Recently we’ve been asked to help to decide whether a client should move all their deployment cycle to a cloud provider, or keep some parts In-house, specially Continuous Integration / Continuous Delivery (CI/CD) tasks.
This gives me the opportunity to think about a broader matter rather than a particular case. Nowadays it is really common, especially for startups, to delegate many key infrastructure services to cloud providers, most notably the e-mail. It’s getting rarer to see small to medium companies that have servers running Zimbra, Postfix, not to mention MS-Exchange. Most of those companies now recur to services like GMail.
All of the tools mentioned in this text are just that, tools, and we shall not become a tool fundamentalist, which is not easy since tools help us to get the job done, and believe it or not, one gets attached to them.
Also, I’m an infrastructure guy that comes from the Free/Open Source world, so I like OSS tools and I like to have as much control over my infrastructure as I possibly can, so my opinion is biased towards using tools that I can control.
Jenkins is the flagship software for CI/CD suite in the Free / Open Source world (FOSS).
For all intents and purposes it is a standard service that runs in your operating system of choice, even windows.
By standard I mean a classic service. You have to deploy yourself by whatever means you see fit, either automated or not, in a bare-bone server, a VM in any virtualization service, or even in a cloud service like DigitalOcean or Amazon’s AWS. When deploying Jenkins you have to do it all by yourself: backups, resources check, performance, and such.
The tradeoff is that you get total freedom, you can do whatever you want with it, you can deploy it with any plugin you want. You can use whatever authentication method you like, use whatever plugin is available, you can even use no plugins as there’s no limit to its extensibility. For example, on the notifications side, you can connect it to Slack, Flowdock, Hipchat, get it to send you emails, SMS, phone calls or send you pigeons if you know how to implement that -it does not pretend to tell you how to do your job.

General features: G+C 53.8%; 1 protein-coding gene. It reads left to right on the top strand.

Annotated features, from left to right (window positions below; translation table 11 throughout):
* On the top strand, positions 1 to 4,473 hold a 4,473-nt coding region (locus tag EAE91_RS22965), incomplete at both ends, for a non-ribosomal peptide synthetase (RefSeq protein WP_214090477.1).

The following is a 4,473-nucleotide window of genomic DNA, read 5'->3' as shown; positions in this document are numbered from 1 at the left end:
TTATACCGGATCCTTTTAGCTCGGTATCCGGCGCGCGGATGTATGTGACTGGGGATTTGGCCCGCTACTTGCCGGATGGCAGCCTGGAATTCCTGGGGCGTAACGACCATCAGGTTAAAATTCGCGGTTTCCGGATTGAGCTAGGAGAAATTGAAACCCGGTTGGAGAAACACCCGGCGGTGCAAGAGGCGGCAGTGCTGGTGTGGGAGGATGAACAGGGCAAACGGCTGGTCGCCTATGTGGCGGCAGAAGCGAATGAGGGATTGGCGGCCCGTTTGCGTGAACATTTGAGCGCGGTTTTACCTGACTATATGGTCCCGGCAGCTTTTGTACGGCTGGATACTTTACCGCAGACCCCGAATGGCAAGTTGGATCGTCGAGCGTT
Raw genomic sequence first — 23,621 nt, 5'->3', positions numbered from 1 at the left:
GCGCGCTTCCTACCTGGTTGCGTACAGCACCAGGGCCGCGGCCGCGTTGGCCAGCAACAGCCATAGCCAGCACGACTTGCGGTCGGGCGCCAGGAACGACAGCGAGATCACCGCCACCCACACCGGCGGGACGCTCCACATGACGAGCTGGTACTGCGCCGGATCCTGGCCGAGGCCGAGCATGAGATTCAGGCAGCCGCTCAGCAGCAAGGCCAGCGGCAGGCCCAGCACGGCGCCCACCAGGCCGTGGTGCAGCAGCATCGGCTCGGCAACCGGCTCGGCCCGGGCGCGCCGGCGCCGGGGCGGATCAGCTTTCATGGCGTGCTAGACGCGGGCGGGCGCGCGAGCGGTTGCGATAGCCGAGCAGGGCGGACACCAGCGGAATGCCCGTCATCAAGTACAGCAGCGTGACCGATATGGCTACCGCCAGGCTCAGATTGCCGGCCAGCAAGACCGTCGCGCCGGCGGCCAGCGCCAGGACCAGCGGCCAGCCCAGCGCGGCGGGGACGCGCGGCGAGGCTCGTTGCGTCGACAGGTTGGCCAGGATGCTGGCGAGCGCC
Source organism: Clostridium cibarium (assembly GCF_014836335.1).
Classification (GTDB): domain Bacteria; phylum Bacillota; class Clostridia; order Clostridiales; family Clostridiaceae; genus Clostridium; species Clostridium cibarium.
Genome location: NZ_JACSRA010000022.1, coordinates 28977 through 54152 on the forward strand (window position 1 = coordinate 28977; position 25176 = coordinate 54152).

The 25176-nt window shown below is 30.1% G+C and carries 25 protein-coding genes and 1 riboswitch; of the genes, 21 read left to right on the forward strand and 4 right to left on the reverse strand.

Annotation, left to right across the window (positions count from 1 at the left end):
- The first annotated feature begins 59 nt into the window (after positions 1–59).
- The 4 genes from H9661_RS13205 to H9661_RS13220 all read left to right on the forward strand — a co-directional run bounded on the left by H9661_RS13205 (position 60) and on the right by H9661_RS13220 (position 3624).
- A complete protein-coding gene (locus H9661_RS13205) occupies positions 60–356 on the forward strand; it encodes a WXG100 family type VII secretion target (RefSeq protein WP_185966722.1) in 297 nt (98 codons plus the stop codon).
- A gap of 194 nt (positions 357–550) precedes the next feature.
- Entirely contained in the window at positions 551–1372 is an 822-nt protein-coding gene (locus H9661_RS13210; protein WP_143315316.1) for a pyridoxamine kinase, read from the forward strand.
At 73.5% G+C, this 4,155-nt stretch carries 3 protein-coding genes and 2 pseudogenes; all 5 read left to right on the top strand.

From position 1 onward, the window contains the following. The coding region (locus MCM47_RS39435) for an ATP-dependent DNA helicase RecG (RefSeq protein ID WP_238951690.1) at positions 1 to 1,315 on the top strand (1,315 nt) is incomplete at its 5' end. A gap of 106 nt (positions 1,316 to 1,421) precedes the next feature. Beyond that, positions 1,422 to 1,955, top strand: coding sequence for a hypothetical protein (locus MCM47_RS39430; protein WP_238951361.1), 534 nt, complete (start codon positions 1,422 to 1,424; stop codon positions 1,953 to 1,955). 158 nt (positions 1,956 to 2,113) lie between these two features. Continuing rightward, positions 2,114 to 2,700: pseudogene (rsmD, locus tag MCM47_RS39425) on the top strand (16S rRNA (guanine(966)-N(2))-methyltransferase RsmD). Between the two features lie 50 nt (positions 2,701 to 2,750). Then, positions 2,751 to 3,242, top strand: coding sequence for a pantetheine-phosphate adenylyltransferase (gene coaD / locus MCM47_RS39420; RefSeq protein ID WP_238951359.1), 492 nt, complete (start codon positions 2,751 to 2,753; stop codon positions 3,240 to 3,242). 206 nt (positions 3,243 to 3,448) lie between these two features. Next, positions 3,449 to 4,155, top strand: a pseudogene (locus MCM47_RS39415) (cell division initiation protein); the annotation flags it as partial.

So basically you are free to do whatever you want, I stress the “you” part of the last sentence, you can hire someone to do it but it’s not a turnkey solution, it’s a piece of software that has to be deployed and implemented by your organization.
The underlying idea here is: ‘You want freedom?’ ‘Good, work for it.’
On the other hand we have cloud-based services. Here you don’t have to do anything but use it, it’s a turnkey solution. You only have to learn its ways and use it.
The provider will take care of everything: updates, patches, performance, escalation, the lot. They won’t bother you asking to keep your software up to date nor ask permission to change anything, they’ll just do it whether you like it or not. Since you don’t own the platform you cannot but suggest changes, and they can choose to pay you attention or not.
Also if there’s something you don’t like you cannot change it, your organization or workflow must adapt to your provider’s intended workflow. In most cases it’s fine since they don’t look to annoy their customers; they’re constantly looking to improve the User Experience (UX), but again you can only make suggestions. And finally, if something goes wrong or breaks you don’t have to take care of it, they do, but if something goes wrong only for you then you depend on their service support, and generally speaking that can be a hit or miss situation.
I could have mentioned this earlier in the article but I think it’s so important that it needs to have its own section. Let me be clear on this: